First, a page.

Pay Health Care Aides to Jump-Start the Economy is a guest post by David K. Cundiff, MD
When my elderly and disabled father and stepmother required long-term care, I had the resources to hire compassionate and competent caregivers to keep them in their own home until they died. Considering the wonderful care they gave, they didn’t cost very much ($4,500 per month for 24 hour-7 day care, i.e., about $6.25 per hour). Most Americans are not as fortunate as my parents and me in their options concerning long term care.
Of about 16 million disabled Americans requiring long-term care, only approximately 1.6 million live in nursing homes. The rest remain at home receiving varying amounts of personal care (e.g., bathing, dressing, and preparing meals) delivered by about 835,000 professional home health aides, like those I employed for my parents, and unpaid family members and friends. Professional home care aides, primarily low income women, are themselves unprotected by basic labor standards despite efforts to do so in Congress. Consequently, low pay (averaging $9.62 in 2007), long hours, and high turnover undermine the quality of care, as noted by a recent New York Times editorial.
According to survey data compiled by “Strength for Caring,” an organization that advocates for caregivers, approximately 46 million Americans are providing care to an adult relative or friend and more than 138 million Americans believe they will need to provide care to someone in the future. Caregivers spend 21 hours per week on assisting their loved ones. Caregivers suffer high stress, increased rates of anxiety and depression, and major financial and personal sacrifices. Based on this analysis and many other studies, advocates for long-term care have repeatedly called for the government to provide financial relief by tax credits or otherwise for caregivers of non-institutionalized disabled people. Congress has not responded to these pleas for caregiver relief based on compassion and economic justice.
Now that the economy is in decline with massive job losses, consider the economic effect of providing well earned money to the 46 million personal care providers (31 million full-time equivalents). Paying minimum wages to family and friends of the disabled for their caretaking time ($7.25 per hour beginning July 2009) would cost about $360 billion per year (46 million health aides x 21 hours per week average per caregiver x 52 weeks/year x $7.25 per hour for wages plus benefits = $364 billion).
A successful model program exists. For people with Medicaid insurance, a pilot project of giving disabled people money to pay for their own caregivers has been a huge success. Investigators at Mathematica Policy Research, Inc. found that, compared with services from traditional home care agencies, Medicaid’s “Cash and Counseling” program gave disabled people and their caregivers improved quality of life and resulted in less use of nursing homes.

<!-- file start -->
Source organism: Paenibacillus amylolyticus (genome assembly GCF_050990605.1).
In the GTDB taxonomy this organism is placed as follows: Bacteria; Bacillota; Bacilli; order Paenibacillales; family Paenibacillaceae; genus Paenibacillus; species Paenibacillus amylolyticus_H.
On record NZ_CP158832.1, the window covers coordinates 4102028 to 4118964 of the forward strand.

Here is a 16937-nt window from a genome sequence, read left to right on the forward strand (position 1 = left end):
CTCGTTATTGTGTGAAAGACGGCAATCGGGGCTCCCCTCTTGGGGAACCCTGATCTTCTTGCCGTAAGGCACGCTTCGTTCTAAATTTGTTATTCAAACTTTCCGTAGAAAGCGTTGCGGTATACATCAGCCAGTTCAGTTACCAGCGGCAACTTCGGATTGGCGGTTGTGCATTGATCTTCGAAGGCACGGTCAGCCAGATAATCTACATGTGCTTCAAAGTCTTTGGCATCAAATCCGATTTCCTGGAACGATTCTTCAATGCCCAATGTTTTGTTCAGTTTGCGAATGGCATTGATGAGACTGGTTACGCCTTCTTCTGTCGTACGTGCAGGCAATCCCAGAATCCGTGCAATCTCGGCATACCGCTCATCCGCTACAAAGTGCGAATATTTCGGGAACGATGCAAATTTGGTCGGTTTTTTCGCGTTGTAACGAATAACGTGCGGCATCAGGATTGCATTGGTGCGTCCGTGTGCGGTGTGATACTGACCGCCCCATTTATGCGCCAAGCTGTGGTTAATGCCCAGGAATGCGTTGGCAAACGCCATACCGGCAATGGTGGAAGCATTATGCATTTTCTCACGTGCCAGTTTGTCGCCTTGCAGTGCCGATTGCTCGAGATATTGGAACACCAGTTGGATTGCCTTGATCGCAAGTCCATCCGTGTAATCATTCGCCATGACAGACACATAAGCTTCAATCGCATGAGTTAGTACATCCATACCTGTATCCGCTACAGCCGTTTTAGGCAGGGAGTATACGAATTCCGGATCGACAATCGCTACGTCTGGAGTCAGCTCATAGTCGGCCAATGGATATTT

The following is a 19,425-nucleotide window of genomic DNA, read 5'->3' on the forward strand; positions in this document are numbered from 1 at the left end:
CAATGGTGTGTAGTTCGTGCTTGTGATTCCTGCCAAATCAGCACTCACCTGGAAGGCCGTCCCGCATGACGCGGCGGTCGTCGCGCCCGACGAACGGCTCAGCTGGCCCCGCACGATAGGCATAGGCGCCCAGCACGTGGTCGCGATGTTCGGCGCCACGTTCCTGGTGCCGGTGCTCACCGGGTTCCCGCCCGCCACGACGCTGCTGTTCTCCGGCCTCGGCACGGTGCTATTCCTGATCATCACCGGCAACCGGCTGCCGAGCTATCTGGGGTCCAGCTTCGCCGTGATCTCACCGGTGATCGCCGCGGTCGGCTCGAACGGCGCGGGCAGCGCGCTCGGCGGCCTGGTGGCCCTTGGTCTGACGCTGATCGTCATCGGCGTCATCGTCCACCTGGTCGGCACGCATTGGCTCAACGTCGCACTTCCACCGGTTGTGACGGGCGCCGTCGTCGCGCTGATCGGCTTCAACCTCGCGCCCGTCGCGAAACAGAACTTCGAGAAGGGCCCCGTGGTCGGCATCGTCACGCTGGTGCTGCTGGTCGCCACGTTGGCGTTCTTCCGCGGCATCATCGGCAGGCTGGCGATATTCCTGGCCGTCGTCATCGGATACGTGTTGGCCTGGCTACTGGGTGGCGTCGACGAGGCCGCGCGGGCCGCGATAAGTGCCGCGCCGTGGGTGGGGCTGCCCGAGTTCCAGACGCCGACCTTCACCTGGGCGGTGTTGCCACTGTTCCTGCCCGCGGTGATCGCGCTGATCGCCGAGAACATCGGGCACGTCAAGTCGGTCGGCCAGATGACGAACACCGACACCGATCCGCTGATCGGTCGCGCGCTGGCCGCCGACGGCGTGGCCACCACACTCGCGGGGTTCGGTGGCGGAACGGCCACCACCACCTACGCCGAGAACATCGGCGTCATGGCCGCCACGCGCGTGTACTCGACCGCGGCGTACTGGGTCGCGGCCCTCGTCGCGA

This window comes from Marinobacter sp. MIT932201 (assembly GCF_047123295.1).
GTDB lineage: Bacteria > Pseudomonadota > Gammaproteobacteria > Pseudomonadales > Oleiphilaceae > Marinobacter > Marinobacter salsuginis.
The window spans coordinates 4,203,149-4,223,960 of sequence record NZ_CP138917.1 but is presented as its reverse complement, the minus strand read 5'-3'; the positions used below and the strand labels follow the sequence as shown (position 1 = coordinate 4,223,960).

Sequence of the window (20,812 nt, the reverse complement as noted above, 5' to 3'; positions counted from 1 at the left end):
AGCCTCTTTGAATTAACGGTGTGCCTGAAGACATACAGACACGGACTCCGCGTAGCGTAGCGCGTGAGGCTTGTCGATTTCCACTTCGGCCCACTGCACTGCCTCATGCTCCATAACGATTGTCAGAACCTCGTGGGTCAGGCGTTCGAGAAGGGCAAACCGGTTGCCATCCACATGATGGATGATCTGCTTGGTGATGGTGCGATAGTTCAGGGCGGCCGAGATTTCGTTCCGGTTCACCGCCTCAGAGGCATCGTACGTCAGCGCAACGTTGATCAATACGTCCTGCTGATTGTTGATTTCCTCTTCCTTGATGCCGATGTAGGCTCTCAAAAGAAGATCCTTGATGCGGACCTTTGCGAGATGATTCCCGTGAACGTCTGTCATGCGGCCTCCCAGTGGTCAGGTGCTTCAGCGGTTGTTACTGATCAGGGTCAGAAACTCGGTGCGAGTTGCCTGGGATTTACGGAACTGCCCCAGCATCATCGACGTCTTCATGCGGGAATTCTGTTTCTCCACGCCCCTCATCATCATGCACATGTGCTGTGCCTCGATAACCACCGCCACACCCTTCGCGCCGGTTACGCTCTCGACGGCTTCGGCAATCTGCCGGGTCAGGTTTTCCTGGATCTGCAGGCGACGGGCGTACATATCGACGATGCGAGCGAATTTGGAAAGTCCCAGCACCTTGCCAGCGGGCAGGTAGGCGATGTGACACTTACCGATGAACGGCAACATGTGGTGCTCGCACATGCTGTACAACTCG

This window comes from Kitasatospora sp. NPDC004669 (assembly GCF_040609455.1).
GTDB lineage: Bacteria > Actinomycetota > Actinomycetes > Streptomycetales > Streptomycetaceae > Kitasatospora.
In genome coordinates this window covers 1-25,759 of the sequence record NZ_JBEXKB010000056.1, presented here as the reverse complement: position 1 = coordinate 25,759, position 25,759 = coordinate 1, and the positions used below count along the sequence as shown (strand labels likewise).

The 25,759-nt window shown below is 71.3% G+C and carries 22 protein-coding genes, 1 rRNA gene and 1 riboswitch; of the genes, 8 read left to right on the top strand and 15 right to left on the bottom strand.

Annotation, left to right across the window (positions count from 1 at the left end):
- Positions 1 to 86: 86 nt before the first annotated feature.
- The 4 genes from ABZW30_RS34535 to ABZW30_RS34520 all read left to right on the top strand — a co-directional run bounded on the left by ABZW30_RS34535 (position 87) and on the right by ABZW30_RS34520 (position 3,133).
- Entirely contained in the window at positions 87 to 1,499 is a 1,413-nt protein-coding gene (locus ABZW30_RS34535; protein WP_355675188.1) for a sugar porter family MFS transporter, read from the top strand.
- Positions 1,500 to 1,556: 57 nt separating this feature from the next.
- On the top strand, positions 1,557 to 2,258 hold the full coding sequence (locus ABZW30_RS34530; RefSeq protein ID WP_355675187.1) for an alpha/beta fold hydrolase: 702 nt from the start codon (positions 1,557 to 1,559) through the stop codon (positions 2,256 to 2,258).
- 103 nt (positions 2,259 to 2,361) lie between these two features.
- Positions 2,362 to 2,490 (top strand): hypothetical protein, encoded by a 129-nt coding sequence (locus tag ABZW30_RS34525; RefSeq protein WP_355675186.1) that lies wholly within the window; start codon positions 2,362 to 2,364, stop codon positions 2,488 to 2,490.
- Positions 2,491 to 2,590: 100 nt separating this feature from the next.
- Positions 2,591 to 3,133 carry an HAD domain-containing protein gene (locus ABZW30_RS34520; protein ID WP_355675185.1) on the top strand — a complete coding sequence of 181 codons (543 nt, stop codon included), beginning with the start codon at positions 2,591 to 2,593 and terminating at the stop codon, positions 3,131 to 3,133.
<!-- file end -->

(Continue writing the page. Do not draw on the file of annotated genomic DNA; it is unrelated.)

These 31 million full-time equivalent paid jobs could be created immediately. This $360 billion spread broadly (average yearly income: about $7,800 for 46 million people) would be what the doctor ordered to immediately help counteract massive job losses throughout most economic sectors. Much of the money would be immediately returned to taxpayers, because paying these health care workers would mean they require less public assistance. The collateral economic benefit of the money these workers would spend for necessities would have an infinitely greater multiplier effect in creating more jobs than lavishing more billions on banks or enacting the $800+ billion proposed stimulus bill. It would address Republican concerns that the stimulus create jobs immediately and Democrat priorities that the money go to help the poor.
You might say, “Why should public money pay for family members and friends to care for disabled people in their private residences?” If those 46 million unpaid caregivers quit and their 14 million disabled loved ones went into nursing homes, society’s cost would be at least $1.3 trillion (14 million non-institutionalized disabled people x $95,000 per year average nursing home cost in 2010 = $1.33 trillion).
Paying home care providers would also provide financial incentives to move some of the 1.6 million Americans living in nursing homes back home to their families and friends. For each nursing home resident moved back to home, about $69,000 per year would be saved ($95,000 per year on average for nursing home care in 2010 – $26,000 for 69 hours per week of home care on average = $69,000).
Over the long term, funds for home care aides should not come from more borrowing and increasing the national debt but from true comprehensive health care reform. No student of health care policy doubts that the $2.7 trillion that Americans will pay for health care in 2010 includes massive waste. Real health care reform should shift enough wasted money in our highly dysfunctional medical system to provide ongoing funding of currently unpaid home caregivers.
David Cundiff is a retired internist and hospice physician who lives in LA County. He is now working on a book titled Doctor Managed Care.